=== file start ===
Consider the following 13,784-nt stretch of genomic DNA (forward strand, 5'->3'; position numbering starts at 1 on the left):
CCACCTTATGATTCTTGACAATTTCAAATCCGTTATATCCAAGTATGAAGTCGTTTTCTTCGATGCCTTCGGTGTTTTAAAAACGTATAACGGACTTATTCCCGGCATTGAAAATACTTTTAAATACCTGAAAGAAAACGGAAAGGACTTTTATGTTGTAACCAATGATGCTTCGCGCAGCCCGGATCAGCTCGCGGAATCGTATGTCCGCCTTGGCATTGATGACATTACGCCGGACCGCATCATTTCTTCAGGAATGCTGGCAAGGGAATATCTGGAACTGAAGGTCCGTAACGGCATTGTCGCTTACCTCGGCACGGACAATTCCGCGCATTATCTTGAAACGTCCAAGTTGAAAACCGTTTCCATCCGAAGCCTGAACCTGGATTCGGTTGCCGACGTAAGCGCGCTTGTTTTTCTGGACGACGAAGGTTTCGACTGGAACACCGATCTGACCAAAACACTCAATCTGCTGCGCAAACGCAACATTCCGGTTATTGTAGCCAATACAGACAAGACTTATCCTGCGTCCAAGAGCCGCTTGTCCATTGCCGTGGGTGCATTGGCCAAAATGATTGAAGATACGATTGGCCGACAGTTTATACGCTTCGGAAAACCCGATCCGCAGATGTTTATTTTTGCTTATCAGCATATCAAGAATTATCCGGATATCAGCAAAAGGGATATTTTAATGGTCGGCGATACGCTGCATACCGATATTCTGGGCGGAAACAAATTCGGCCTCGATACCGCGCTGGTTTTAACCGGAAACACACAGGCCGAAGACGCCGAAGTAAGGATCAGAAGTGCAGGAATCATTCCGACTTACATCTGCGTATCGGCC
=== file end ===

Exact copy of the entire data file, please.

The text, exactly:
Consider the following 13,784-nt stretch of genomic DNA (forward strand, 5'->3'; position numbering starts at 1 on the left):
CCACCTTATGATTCTTGACAATTTCAAATCCGTTATATCCAAGTATGAAGTCGTTTTCTTCGATGCCTTCGGTGTTTTAAAAACGTATAACGGACTTATTCCCGGCATTGAAAATACTTTTAAATACCTGAAAGAAAACGGAAAGGACTTTTATGTTGTAACCAATGATGCTTCGCGCAGCCCGGATCAGCTCGCGGAATCGTATGTCCGCCTTGGCATTGATGACATTACGCCGGACCGCATCATTTCTTCAGGAATGCTGGCAAGGGAATATCTGGAACTGAAGGTCCGTAACGGCATTGTCGCTTACCTCGGCACGGACAATTCCGCGCATTATCTTGAAACGTCCAAGTTGAAAACCGTTTCCATCCGAAGCCTGAACCTGGATTCGGTTGCCGACGTAAGCGCGCTTGTTTTTCTGGACGACGAAGGTTTCGACTGGAACACCGATCTGACCAAAACACTCAATCTGCTGCGCAAACGCAACATTCCGGTTATTGTAGCCAATACAGACAAGACTTATCCTGCGTCCAAGAGCCGCTTGTCCATTGCCGTGGGTGCATTGGCCAAAATGATTGAAGATACGATTGGCCGACAGTTTATACGCTTCGGAAAACCCGATCCGCAGATGTTTATTTTTGCTTATCAGCATATCAAGAATTATCCGGATATCAGCAAAAGGGATATTTTAATGGTCGGCGATACGCTGCATACCGATATTCTGGGCGGAAACAAATTCGGCCTCGATACCGCGCTGGTTTTAACCGGAAACACACAGGCCGAAGACGCCGAAGTAAGGATCAGAAGTGCAGGAATCATTCCGACTTACATCTGCGTATCGGCC